Disciplinary punishment in the form of beatings, starvation, and isolation was quite common at these schools, which has led to controversy as more is uncovered about what happened in these schools.
Many other schools followed the Carlisle School format, which became the standard across the country. Because they weren't allowed to practice their spirituality, speak their language, or live according to their culture, there was a loss of identity among Native Americans that still lingers in the 21st century.
Native American Boarding School Facts
- From 1869 to the 1960s, hundreds of thousands of Native American children were removed from their homes and families and enrolled in boarding schools
- In 1900, there were 20,000 children in native boarding schools
- Just 25 years later, that number climbed to 60,889
- By 1926, nearly 83% of Indian school-age children were attending boarding schools, some on and some off reservation
- There were 523 boarding schools operated in 29 states
- 125 schools remain in operation today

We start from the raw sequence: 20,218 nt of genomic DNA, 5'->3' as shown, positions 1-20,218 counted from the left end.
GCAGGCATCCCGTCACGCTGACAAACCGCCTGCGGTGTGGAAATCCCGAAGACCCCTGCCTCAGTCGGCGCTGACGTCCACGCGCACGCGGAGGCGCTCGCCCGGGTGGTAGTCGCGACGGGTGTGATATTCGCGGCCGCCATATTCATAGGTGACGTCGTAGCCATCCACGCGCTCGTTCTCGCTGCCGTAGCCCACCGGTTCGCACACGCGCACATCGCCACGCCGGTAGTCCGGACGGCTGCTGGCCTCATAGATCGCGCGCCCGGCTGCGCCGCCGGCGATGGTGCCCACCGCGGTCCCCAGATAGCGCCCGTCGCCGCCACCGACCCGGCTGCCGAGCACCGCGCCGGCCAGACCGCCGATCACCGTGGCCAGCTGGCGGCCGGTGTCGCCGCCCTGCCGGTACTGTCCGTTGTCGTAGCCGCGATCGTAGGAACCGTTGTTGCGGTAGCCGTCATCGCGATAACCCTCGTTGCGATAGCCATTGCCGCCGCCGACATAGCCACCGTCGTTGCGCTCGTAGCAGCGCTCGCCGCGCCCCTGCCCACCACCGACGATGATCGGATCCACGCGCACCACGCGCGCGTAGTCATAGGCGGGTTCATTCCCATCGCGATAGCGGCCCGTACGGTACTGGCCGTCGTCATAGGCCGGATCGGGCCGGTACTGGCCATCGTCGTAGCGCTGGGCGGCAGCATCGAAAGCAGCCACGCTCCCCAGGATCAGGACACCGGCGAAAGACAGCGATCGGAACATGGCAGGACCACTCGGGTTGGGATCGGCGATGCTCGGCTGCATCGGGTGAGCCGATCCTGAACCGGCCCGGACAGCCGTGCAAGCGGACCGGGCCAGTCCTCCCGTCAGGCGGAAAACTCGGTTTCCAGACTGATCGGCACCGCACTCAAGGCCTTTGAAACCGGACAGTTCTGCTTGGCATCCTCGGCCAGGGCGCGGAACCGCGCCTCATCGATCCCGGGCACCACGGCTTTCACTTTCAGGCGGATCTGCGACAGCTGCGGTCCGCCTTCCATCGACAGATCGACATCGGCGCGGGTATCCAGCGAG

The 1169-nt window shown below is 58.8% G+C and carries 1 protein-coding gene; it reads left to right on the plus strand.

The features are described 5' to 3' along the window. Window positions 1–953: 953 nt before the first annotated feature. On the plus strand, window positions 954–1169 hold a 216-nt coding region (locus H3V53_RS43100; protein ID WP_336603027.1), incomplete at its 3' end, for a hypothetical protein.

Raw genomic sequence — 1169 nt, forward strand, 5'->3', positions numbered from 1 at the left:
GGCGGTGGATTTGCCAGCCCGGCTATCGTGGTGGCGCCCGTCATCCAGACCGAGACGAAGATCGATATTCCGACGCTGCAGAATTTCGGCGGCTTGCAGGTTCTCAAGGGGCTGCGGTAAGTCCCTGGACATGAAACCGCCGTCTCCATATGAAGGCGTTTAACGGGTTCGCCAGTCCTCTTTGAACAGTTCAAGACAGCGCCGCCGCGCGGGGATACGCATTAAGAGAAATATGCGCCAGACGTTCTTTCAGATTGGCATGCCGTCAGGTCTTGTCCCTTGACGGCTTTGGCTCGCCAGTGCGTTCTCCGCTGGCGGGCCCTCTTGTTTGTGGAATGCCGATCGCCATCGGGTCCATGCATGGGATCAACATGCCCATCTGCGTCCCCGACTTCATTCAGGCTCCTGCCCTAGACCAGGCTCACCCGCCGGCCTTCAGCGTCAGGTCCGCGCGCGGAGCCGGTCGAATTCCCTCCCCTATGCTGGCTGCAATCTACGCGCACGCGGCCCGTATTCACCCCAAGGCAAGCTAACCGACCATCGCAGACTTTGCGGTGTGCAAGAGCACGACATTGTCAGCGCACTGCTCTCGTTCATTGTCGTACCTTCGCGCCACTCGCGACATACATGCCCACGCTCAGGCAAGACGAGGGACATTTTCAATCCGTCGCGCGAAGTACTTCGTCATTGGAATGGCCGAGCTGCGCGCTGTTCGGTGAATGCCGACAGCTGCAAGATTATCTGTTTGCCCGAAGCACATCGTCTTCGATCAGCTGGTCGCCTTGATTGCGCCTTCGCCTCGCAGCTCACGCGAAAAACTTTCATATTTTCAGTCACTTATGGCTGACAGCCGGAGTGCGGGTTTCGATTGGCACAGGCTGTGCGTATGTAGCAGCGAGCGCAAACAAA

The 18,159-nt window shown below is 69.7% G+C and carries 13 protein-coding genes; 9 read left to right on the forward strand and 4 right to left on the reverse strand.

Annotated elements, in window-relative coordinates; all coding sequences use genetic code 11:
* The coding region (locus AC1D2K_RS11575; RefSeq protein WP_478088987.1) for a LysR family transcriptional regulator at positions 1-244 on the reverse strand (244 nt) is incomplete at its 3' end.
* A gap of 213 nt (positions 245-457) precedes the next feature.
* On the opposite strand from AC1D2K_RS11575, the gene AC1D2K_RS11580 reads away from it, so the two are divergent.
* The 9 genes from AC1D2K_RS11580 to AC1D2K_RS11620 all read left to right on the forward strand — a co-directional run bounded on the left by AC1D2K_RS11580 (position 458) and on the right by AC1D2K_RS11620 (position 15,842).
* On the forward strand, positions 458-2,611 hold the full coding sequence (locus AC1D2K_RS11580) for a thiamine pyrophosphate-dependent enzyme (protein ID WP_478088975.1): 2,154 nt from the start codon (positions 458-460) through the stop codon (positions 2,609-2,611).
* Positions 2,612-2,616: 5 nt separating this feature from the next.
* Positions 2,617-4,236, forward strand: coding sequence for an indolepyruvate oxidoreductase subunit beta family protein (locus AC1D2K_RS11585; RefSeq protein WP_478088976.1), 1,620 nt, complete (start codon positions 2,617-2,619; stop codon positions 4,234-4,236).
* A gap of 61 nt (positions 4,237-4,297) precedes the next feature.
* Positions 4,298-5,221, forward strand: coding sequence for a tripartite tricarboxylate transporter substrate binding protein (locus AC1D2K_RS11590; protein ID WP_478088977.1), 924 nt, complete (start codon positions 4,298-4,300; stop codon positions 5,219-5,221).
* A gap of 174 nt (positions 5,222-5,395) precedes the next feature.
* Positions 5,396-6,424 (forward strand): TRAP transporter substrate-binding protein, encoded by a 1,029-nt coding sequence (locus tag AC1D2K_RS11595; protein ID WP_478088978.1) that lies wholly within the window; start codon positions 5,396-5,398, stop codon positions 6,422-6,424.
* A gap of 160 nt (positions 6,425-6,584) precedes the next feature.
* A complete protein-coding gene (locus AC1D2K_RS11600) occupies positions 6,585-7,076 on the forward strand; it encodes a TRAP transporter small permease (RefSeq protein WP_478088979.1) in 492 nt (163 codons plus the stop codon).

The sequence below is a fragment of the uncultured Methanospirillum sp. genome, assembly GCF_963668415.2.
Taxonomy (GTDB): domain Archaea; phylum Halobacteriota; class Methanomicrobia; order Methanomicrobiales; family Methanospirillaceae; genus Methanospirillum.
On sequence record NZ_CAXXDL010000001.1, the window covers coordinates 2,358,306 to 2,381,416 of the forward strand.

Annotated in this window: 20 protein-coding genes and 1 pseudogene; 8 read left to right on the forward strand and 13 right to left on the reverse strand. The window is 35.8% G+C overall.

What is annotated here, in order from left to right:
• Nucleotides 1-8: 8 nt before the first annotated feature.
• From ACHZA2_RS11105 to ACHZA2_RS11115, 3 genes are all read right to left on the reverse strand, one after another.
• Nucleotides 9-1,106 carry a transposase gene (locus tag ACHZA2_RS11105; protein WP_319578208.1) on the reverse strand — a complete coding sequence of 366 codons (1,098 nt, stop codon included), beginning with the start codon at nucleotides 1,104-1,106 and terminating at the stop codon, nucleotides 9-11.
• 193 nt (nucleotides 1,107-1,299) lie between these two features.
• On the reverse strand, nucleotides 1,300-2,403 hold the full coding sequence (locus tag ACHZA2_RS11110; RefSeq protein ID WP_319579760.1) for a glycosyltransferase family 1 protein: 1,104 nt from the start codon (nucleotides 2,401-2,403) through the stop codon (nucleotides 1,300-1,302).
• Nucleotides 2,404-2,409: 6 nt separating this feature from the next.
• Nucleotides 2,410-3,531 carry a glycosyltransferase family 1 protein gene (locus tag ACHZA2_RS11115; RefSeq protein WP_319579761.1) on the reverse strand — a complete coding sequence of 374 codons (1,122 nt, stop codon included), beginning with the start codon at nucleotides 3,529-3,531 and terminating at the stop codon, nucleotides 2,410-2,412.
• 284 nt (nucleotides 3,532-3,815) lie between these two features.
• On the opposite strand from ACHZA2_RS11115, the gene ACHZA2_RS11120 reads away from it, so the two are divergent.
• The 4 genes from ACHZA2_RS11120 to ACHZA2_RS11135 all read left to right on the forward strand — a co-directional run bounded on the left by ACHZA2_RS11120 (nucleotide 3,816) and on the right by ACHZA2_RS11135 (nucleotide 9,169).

- Boarding schools were established by 14 different denominations, with Catholics, Presbyterians, and Quakers being the most common
- Today only 75 percent of Native students graduate high school—the lowest graduation rate among American students
When did Native American Boarding Schools End?
With the Meriam Report, the public began to become aware of the many inadequacies of boarding school life.
Published by the Institute for Government Research in 1928, the lengthy and oft-cited document detailed the results of a major study of Indian Tribes, exposing the widespread poverty on reservations, the poor conditions in Indian schools, and the failure of the U.S. government to improve the living conditions at Indian Schools.
The report was the stimulus for a great deal of reform and the closure of many of the government-run schools over the next several years.